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ARS Home » Plains Area » Lubbock, Texas » Cropping Systems Research Laboratory » Livestock Issues Research » Research » Publications at this Location » Publication #415168

Research Project: Environmental and Management Influences on Animal Productivity and Well-Being Phenotypes

Location: Livestock Issues Research

Title: Assessing endotoxin or Escherichia coli vaccine administration during gestation as a means to alter postnatal immune function in pigs

item Sanchez, Nicole
item DOBBINS, THOMAS - Texas Tech University
item MURPHY, ISABELLA - Texas Tech University
item BARKER, SAMANTHA - Texas Tech University
item DORNBACH, COLTON - Texas Tech University
item CHILDRESS, KALLIE - Texas Tech University
item MCDANIEL, ZACH - Texas Tech University
item GRANT, MADDIE - Texas Tech University
item HALES, KRISTIN - Texas Tech University
item Broadway, Paul
item Oliver, William
item Lindholm-Perry, Amanda
item LEGAKO, JERRAD - Texas Tech University
item PETRY, AMY - University Of Missouri

Submitted to: Journal of Animal Science Supplement
Publication Type: Abstract Only
Publication Acceptance Date: 5/8/2024
Publication Date: N/A
Citation: N/A

Interpretive Summary:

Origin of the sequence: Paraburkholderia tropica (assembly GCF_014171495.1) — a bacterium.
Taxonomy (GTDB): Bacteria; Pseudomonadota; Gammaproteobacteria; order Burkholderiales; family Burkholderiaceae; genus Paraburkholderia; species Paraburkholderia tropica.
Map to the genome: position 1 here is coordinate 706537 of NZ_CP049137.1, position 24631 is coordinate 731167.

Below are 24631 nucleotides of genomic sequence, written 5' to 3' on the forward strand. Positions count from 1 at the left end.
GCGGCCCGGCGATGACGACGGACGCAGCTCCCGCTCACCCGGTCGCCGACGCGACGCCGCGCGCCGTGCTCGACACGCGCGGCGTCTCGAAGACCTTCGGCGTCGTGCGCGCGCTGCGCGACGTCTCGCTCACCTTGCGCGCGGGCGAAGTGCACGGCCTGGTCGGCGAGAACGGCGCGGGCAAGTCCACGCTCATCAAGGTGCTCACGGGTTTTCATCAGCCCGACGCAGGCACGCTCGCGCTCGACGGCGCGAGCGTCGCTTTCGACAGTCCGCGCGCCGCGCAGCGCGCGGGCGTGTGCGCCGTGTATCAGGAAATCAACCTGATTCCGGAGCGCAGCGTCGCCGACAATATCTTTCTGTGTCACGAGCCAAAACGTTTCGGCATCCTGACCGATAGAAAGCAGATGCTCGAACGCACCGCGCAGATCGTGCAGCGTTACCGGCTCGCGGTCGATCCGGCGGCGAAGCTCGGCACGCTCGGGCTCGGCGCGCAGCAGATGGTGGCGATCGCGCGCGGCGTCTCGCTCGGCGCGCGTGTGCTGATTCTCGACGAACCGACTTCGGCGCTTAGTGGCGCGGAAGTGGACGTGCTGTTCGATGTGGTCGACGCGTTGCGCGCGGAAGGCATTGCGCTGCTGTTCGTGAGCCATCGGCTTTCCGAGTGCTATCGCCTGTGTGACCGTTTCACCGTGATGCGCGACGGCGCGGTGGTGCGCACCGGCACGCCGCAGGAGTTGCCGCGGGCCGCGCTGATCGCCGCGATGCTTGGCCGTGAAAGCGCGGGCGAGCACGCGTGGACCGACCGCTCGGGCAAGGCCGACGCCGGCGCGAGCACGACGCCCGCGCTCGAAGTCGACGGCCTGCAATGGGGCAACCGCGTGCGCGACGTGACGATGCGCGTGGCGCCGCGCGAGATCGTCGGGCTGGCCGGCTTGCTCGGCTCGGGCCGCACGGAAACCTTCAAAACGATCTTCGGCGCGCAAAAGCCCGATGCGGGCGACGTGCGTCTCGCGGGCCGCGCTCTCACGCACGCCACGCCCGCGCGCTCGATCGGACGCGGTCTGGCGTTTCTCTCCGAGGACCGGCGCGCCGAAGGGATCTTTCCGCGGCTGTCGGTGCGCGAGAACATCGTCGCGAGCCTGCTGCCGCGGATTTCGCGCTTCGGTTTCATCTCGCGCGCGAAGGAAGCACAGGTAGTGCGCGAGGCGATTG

Technical Abstract: Previous research demonstrated that low-dose endotoxin (LPS) administered during gestation can attenuate the postnatal response to LPS in weaned piglets. The follow-up study was designed to determine whether exposure to low dose LPS or a commercial Escherichia coli vaccine during gestation can alter immunity to an LPS challenge in piglets after weaning. Pregnant gilts were assigned to prenatal immune stimulation (PIS; n = 4; administered 2.5 µg/kg BW LPS i.m. at d 78±1.8 of gestation), vaccine (VAX; n = 3; administered LitterGuard-LTC i.m. at d 78±1.8 and 92±1.8 of gestation), or saline treatment groups (CON; n = 3). From the 3 prenatal treatment groups, barrows (n = 13 PIS, 13 VAX, 14 CON) were identified at weaning (21±1.3 d of age) to subsequently receive a post-weaning LPS challenge. On d -5, barrows were transported and housed in individual, indoor pens with ad libitum access to water and a starter ration. On d -1, pigs were fitted with indwelling jugular catheters and subcutaneous temperature loggers. On d 0, pigs were administered LPS (10 µg/kg BW i.v.), and blood samples were collected at -2, 0, 1, 2, 4, 6, 8, and 24 h relative to LPS challenge. Data were analyzed using PROC MIXED in SAS, specific for repeated measures. There was a tendency (P = 0.10) for a treatment effect for sow vaginal temperature, measured using indwelling logger, where PIS sows had greater vaginal temperature than CON sows, with VAX being intermediate. There was a treatment × time interaction (P = 0.02) for the change in lymphocyte concentration relative to pre-challenge values, where PIS piglets had less change in lymphocyte concentrations at 2 and 4 h compared to CON, and 8 h compared to CON and VAX piglets. Additionally, there was a treatment effect (P = 0.01) for neutrophil:lymphocyte ratio, where PIS piglets had a greater ratio compared to CON and VAX piglets. There was a treatment × time interaction (P = 0.04) for piglet subcutaneous body temperature, where PIS piglets had reduced temperature from 3 to 5 h compared to CON, and at 2 and from 4 to 7 h compared to VAX piglets. Spleen length measured 24 h post-LPS administration was shorter (P = 0.03) in PIS compared to CON piglets, with VAX being intermediate. While data analysis continues on this study, these initial data support previous data suggesting an attenuated immune response to postnatal LPS when pigs are exposed to LPS in utero. Further, pigs exposed to an E. coli vaccine during gestation appear to respond similar to CON pigs. These data add to available information on the ability to alter immunity of pigs in utero in an effort to positively influence piglet health after birth.